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Sherman Alexie - This is What it Means to Say Phoenix, Arizona
Transcript of Sherman Alexie - This is What it Means to Say Phoenix, Arizona
Avg. Income: $37,255 (2008) History: "We are all given one thing by which our lives are measured, one determination. Mine are the stories which can change or not change the world" (72). "The mining industry began making a large contribution to the local economy in 1954 when a large uranium deposit was discovered." (Wynecoop 19) Sherman Alexie "I'm a poet who can whine in meter. " (xxi)
His vivid works are derived from his experience as a Native American grown up on the Reservation and matured off the Reservation. Some of his focuses are reservation life, relationships between family members and tensions between whites and Indians, Binary Pairs and Dualism Victor is modern and Thomas is traditional
Victor is popular and Thomas is not
Storytelling = traditional way of learning
Thomas' dreams lead to his stories
Stereotypes = modern Brother's Keeper Theme "I can lend you the money you need, but you have to take me with you." - Thomas, page 62
"I never told you I was sorry for beating you up that time." - Victor, page 67 Significance in Native American Culture Reservations make up quarter of AZ land w/ 21 tribes.
Majority is the Navajo Nation
250,000 Native Americans This is What it Means to Say Phoenix, Arizona by Sherman Alexie the bond between Victor and Thomas in past (bad) and present (good)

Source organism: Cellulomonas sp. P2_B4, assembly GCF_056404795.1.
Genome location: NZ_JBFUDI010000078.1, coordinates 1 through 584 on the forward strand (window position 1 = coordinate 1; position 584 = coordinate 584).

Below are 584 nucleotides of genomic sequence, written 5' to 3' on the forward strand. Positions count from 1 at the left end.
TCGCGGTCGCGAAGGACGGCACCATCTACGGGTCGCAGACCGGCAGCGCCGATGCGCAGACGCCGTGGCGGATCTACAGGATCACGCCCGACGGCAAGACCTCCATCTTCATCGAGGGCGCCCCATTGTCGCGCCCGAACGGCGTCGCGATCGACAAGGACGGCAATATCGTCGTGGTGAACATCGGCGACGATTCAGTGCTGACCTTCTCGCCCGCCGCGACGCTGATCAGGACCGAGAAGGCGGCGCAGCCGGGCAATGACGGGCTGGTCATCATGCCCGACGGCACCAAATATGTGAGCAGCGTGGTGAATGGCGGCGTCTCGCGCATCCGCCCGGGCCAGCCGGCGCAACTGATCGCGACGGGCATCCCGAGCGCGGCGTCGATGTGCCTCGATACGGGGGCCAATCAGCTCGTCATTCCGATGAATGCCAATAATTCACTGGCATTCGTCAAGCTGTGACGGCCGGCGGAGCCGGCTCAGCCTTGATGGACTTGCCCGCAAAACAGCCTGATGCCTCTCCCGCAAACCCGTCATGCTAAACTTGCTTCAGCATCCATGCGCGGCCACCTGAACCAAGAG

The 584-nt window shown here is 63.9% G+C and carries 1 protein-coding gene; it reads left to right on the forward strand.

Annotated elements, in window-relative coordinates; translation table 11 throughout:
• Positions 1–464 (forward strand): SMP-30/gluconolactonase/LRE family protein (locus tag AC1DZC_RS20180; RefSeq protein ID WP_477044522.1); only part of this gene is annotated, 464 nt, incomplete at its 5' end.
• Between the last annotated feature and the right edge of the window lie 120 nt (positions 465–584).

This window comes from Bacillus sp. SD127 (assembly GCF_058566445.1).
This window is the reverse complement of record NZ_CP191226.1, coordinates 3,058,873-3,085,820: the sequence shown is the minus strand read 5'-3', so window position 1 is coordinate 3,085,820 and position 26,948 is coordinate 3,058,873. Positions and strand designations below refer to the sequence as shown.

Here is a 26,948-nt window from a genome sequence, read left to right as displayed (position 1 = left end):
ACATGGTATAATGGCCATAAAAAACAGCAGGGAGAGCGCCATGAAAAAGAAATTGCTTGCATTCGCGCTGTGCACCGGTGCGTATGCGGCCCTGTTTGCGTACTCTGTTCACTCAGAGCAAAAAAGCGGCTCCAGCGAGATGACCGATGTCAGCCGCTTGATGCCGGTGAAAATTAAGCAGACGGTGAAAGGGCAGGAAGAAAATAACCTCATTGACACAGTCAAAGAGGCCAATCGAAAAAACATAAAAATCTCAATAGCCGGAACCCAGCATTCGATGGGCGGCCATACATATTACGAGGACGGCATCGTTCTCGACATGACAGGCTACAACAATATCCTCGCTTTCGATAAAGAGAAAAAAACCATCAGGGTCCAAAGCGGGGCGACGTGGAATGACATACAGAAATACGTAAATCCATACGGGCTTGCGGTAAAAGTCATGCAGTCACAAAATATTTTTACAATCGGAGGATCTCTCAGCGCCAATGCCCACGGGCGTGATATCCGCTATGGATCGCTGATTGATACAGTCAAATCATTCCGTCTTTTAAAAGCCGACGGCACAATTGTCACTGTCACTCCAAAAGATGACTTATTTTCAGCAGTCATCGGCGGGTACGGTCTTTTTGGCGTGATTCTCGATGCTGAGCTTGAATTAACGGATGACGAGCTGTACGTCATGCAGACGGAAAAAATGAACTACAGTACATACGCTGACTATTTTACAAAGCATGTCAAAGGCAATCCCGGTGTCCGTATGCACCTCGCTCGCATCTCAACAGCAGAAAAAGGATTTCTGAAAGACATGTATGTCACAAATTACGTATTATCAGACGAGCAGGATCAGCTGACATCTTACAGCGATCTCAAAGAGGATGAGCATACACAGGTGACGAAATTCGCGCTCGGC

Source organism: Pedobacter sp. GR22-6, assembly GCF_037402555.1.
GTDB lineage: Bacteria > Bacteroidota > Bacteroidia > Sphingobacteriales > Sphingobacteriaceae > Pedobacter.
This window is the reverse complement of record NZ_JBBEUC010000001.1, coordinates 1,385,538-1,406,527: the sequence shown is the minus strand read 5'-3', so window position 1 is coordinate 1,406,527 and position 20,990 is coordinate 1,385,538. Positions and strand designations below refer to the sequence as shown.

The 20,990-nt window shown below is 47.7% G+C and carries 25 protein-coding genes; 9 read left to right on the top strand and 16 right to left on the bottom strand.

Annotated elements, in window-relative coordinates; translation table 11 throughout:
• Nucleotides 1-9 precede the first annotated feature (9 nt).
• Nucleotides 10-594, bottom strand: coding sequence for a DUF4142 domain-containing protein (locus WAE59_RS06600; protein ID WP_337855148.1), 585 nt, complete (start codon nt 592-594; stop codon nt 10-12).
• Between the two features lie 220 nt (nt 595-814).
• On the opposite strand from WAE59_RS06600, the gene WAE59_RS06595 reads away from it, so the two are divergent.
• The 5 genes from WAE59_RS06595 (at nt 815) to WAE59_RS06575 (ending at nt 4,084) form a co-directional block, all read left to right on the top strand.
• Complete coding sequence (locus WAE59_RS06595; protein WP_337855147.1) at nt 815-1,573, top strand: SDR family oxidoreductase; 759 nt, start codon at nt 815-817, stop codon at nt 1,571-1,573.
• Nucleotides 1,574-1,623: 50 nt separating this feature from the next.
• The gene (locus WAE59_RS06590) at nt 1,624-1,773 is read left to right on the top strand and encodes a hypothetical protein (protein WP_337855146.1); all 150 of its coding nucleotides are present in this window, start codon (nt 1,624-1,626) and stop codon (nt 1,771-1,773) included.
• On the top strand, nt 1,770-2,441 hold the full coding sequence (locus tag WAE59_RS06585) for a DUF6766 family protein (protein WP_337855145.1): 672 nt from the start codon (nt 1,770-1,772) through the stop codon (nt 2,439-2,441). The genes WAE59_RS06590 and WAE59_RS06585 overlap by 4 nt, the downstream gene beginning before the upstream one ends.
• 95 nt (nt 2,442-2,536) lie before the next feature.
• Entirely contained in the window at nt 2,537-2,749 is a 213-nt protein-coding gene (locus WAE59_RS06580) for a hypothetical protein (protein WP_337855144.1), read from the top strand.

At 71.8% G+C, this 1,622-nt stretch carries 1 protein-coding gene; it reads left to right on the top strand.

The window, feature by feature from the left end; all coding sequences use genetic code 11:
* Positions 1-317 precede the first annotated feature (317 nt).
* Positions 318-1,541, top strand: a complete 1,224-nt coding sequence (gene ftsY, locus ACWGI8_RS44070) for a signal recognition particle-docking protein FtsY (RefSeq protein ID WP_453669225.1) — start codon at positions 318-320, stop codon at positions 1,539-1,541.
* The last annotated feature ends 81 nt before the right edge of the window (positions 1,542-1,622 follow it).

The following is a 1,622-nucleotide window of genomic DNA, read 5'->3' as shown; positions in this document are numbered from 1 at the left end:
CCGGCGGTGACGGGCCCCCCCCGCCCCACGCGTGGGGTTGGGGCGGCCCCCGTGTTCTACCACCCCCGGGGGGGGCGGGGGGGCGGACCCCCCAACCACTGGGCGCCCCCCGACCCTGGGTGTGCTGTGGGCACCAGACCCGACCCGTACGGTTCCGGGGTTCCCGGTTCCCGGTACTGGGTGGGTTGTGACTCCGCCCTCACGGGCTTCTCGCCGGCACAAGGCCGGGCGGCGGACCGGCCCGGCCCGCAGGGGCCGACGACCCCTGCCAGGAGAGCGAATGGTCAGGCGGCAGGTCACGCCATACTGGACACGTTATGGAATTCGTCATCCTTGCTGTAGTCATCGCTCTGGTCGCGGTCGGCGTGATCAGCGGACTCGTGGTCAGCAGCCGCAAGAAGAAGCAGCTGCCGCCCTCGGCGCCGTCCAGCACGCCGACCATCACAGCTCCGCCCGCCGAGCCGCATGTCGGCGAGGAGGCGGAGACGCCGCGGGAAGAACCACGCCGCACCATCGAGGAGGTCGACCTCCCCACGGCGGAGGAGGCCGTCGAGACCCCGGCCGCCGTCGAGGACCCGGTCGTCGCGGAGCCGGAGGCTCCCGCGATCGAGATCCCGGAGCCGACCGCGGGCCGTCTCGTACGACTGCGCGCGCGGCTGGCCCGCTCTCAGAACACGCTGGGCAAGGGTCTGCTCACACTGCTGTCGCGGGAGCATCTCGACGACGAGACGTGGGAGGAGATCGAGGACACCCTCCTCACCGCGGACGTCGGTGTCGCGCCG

helping each other out "I heard it on the wind. I heard it from the birds. I felt in it in the sunlight. Also, your mother was just in here crying." - Thomas, page 61 Relationship between Victor and his Father - Resolution
Thomas' role in both Victor and Victor's Father Epiphany "But I didn't imagine my father looking anything like a salmon." - Victor, page 75 "Your dad was my vision. Take care of each other is what my dreams were saying. Take care of each other"
- Thomas, page 69 Phoenix is a mythical flying bird.
Primary noticeable features of the bird in
Ability to be reborn.
In Native American culture, fire symbolizes purification as well as individual and communal rebirth. Symbolism The Bureau of Indian Affairs (BIA) Mission Statement:
"… enhance the quality of life, to promote economic opportunity, and to carry out the responsibility to protect and improve the trust assets of American Indians, Indian tribes, and Alaska Natives." Oldest bureau of the United States Department of the Interior (est. 1824)
Provides services to approximately 1.9 million American Indians and Alaska Natives
566 federally recognized American Indian tribes in US today
Responsible for administration and management of land
55 million surface acres
57 million acres of subsurface minerals The Bureau of Indian Education Mission Statement:
"… provide quality education opportunities from early childhood through life in accordance with the tribes’ needs to cultural and economic well being in keeping with the wide diversity of Indian tribes and Alaska Native villages as distinct cultural and governmental entities. The Bureau considers the whole person (spiritual, mental, physical and cultural aspects.)" Provides education services to approximately 42,000 Indian students
provides services directly or through contracts, grants, or compacts